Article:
The Narita Express is one of the limited express trains linking Narita Airport to the city, operated by JR East. As this is part of Japan Railways Group, there are lots of passes that can be used on the Narita Express, making it a popular mode of transport from Narita Airport to the city by tourists. Using a JR TOKYO Wide Pass, I started my trip off with the Narita Express as part of this very useful pass.
Heading down to Narita Airport Terminal 1 Railway Station.
The concourse of Narita Airport Terminal 1 Station is shared between Keisei and JR East.
For this 6-day Tokyo trip, I had wanted to mix train rides with touristy Tokyo, so I opted to use the JR TOKYO Wide Pass for the first 3 days, and the KLOOK Keisei Skyliner One-way Ticket + Tokyo Subway Ticket (72 Hours) for the following 3 days.
The JR TOKYO Wide Pass is one of the best value rail passes in Japan that cannot be purchased overseas, as compared with other value rail passes that only allow you to purchase them overseas.
As I wanted to use the JR TOKYO Wide Pass immediately, I purchased it from Narita Airport Terminal 1 Station’s JR East Travel Service Centre to start the usage there and then.
Queuing up to purchase my JR TOKYO Wide Pass. English-speaking staff are present before the queue to tick off what you would like to purchase on a slip of paper to pass on to the counter staff for ease of purchase.
Preparing my JR TOKYO Wide Pass and reserved seat ticket for the Narita Express 30.
Once my tickets were settled, it’s time to kick start the train journeys in Japan.
Heading into JR East Narita Airport Terminal 1 Station.
Users of JR rail passes are unable to use the automatic gates.
Instead, use the manual gate with a manned staff which will check your paper ticket.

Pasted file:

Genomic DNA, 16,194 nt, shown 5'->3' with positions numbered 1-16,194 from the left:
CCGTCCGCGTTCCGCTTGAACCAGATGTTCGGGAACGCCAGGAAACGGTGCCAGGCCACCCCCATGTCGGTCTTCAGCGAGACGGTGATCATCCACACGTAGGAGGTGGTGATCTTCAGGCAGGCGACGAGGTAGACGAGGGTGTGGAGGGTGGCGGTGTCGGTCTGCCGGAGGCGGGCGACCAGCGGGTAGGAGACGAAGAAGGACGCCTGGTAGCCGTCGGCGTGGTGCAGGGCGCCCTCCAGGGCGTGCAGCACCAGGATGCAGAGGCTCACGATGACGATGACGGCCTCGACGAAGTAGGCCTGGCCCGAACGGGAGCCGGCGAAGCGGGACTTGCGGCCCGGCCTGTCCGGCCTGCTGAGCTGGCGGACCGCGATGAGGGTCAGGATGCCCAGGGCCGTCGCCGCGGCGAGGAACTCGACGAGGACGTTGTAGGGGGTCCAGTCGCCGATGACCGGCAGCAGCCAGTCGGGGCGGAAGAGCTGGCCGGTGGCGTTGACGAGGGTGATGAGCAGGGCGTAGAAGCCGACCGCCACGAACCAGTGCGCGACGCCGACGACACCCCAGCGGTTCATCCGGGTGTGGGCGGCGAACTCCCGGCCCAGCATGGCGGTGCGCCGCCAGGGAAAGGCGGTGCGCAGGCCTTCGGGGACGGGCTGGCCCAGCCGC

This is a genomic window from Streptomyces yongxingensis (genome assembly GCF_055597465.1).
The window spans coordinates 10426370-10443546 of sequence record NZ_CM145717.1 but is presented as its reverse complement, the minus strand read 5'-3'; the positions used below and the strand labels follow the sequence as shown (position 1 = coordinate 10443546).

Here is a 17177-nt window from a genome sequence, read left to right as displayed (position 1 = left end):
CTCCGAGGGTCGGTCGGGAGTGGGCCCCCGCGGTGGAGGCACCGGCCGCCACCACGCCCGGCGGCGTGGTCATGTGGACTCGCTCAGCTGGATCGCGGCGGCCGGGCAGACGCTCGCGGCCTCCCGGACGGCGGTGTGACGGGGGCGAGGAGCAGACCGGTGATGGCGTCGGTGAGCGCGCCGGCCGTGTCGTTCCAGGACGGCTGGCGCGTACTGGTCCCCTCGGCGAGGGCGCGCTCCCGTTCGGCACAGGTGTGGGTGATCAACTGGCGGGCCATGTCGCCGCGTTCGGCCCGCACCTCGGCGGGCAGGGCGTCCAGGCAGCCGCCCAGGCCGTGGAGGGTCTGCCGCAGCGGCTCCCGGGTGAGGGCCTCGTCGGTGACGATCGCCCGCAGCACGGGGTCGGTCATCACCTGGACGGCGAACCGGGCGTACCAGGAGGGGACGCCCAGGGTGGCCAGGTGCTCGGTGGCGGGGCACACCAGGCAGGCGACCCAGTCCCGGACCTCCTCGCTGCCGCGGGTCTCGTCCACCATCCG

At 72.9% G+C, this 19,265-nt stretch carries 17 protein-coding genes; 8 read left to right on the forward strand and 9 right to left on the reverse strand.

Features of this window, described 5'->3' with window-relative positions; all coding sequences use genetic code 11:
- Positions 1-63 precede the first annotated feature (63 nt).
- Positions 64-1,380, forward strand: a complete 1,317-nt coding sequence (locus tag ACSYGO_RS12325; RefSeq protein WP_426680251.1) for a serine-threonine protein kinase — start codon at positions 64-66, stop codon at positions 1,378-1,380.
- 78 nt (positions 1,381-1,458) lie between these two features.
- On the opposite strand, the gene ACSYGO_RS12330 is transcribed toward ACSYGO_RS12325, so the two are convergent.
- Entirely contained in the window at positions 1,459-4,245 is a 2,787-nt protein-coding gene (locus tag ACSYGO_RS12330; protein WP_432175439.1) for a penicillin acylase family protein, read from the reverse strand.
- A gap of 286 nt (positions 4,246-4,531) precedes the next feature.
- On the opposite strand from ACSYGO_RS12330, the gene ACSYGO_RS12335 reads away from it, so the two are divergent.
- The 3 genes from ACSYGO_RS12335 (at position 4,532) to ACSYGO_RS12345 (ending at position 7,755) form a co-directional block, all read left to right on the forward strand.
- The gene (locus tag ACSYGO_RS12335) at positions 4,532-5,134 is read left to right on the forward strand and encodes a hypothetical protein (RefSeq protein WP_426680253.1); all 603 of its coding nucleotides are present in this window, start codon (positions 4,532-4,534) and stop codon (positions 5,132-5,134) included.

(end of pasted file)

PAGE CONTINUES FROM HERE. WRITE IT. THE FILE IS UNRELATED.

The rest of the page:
Heading down to the platform.
The Narita Express usually departs from Platform 1. Platform 2 is usually used by Narita Line, Sobu Line (Rapid) and Yokosuka Line trains.
Queuing up by my car information.
Don’t just board the first train that you see as more often than not, it would be the Sobu Line Rapid Service train and not the Narita Express. While the JR TOKYO Wide Pass is valid on this train, it would take at least 1.5 times longer than the Narita Express and may even involve transfers at major stations en route.
The platform information boards for the Narita Express and Sobu Line Rapid Service.
My incoming Narita Express train with passengers from Tokyo.
My JR TOKYO Wide Pass for use on the first 3 days of my trip.
My reserved seat ticket for the Narita Express 30 to Shinjuku.
Once the Narita Express arrives and all passengers have disembarked, the cleaners go in first to tidy up the train.
The station sign of Narita Airport Terminal 1 Station.
The stopping patterns of the Narita Express and Sobu Line Rapid Service.
The JR East and builder plate of the Narita Express E259 series.
The destination sign of the Narita Express for Shinjuku outside Car 10. Cars 1 to 6 are for Yokohama.
Boarding the Narita Express 30 once the train has been cleaned.
The Ordinary Car interior of the Narita Express.
My seat on the Narita Express 30 from Narita Airport Terminal 1 to Shinjuku.
The legroom on board the Narita Express.
A guide on how to use the Narita Express reserved seat if holding a limited express ticket without seat reservations.
The view from my seat.
Information screens in front of the car displays the route information.
Information is rotated between Japanese, English, Korean and Chinese.
The route map of the Narita Express 30 in Car 9.
JR EAST Free Wi-Fi is available on board, but I didn’t try it out.
The screen will show the progress of the train as it travels along.